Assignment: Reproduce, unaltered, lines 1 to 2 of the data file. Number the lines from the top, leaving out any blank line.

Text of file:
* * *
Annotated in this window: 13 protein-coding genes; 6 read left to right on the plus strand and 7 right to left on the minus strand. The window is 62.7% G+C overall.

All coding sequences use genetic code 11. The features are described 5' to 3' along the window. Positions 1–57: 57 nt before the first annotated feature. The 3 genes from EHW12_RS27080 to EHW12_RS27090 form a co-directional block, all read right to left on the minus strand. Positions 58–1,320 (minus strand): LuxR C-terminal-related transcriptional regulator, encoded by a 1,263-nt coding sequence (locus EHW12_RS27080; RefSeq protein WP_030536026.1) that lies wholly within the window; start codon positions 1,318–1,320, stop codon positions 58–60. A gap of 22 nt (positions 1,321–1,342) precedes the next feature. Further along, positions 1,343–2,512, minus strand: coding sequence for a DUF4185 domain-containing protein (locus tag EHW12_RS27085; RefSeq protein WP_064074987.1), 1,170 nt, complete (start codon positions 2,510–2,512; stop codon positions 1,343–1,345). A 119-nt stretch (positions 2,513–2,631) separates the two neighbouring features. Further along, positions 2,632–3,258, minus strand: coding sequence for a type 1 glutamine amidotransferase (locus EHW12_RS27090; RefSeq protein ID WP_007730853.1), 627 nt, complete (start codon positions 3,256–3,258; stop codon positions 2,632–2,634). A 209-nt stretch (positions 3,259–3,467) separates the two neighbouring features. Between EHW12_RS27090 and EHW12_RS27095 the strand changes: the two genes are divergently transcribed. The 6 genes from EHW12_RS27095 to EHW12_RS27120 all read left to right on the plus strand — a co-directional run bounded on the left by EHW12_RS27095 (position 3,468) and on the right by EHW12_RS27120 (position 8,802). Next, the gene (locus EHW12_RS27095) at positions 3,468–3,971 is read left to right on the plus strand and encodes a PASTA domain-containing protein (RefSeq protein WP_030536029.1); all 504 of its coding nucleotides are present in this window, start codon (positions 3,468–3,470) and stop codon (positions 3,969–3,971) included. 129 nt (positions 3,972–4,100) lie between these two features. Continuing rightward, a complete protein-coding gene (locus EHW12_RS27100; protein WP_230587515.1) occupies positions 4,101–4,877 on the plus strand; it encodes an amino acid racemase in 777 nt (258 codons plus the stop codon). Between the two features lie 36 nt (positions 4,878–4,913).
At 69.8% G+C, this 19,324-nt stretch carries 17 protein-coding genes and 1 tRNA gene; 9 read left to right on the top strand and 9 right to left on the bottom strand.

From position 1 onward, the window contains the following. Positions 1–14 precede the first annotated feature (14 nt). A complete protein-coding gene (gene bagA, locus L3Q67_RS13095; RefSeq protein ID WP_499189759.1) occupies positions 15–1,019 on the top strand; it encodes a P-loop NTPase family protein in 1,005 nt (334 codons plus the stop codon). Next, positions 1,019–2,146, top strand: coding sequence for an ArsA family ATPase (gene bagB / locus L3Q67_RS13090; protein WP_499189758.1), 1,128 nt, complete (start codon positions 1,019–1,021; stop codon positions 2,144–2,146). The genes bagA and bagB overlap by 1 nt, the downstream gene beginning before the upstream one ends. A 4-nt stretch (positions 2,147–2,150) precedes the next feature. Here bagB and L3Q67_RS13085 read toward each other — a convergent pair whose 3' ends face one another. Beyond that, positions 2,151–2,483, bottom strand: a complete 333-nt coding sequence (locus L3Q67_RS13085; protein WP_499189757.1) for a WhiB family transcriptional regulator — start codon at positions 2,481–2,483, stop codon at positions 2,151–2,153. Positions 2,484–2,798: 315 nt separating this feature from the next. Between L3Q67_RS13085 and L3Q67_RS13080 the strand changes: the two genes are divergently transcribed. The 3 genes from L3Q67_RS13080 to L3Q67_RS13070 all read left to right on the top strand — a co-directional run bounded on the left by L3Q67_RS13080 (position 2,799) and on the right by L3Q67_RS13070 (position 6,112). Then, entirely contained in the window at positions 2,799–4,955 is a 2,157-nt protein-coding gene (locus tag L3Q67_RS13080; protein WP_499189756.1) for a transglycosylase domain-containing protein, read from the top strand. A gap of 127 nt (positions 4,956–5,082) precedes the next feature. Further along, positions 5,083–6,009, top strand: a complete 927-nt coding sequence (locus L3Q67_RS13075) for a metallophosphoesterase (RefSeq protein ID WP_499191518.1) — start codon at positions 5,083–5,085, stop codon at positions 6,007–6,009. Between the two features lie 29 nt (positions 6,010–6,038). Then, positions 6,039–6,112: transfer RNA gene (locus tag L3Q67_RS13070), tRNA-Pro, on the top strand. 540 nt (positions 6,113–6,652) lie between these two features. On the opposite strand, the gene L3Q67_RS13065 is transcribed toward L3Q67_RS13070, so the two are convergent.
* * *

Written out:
Annotated in this window: 13 protein-coding genes; 6 read left to right on the plus strand and 7 right to left on the minus strand. The window is 62.7% G+C overall.

All coding sequences use genetic code 11. The features are described 5' to 3' along the window. Positions 1–57: 57 nt before the first annotated feature. The 3 genes from EHW12_RS27080 to EHW12_RS27090 form a co-directional block, all read right to left on the minus strand. Positions 58–1,320 (minus strand): LuxR C-terminal-related transcriptional regulator, encoded by a 1,263-nt coding sequence (locus EHW12_RS27080; RefSeq protein WP_030536026.1) that lies wholly within the window; start codon positions 1,318–1,320, stop codon positions 58–60. A gap of 22 nt (positions 1,321–1,342) precedes the next feature. Further along, positions 1,343–2,512, minus strand: coding sequence for a DUF4185 domain-containing protein (locus tag EHW12_RS27085; RefSeq protein WP_064074987.1), 1,170 nt, complete (start codon positions 2,510–2,512; stop codon positions 1,343–1,345). A 119-nt stretch (positions 2,513–2,631) separates the two neighbouring features. Further along, positions 2,632–3,258, minus strand: coding sequence for a type 1 glutamine amidotransferase (locus EHW12_RS27090; RefSeq protein ID WP_007730853.1), 627 nt, complete (start codon positions 3,256–3,258; stop codon positions 2,632–2,634). A 209-nt stretch (positions 3,259–3,467) separates the two neighbouring features. Between EHW12_RS27090 and EHW12_RS27095 the strand changes: the two genes are divergently transcribed. The 6 genes from EHW12_RS27095 to EHW12_RS27120 all read left to right on the plus strand — a co-directional run bounded on the left by EHW12_RS27095 (position 3,468) and on the right by EHW12_RS27120 (position 8,802). Next, the gene (locus EHW12_RS27095) at positions 3,468–3,971 is read left to right on the plus strand and encodes a PASTA domain-containing protein (RefSeq protein WP_030536029.1); all 504 of its coding nucleotides are present in this window, start codon (positions 3,468–3,470) and stop codon (positions 3,969–3,971) included. 129 nt (positions 3,972–4,100) lie between these two features. Continuing rightward, a complete protein-coding gene (locus EHW12_RS27100; protein WP_230587515.1) occupies positions 4,101–4,877 on the plus strand; it encodes an amino acid racemase in 777 nt (258 codons plus the stop codon). Between the two features lie 36 nt (positions 4,878–4,913).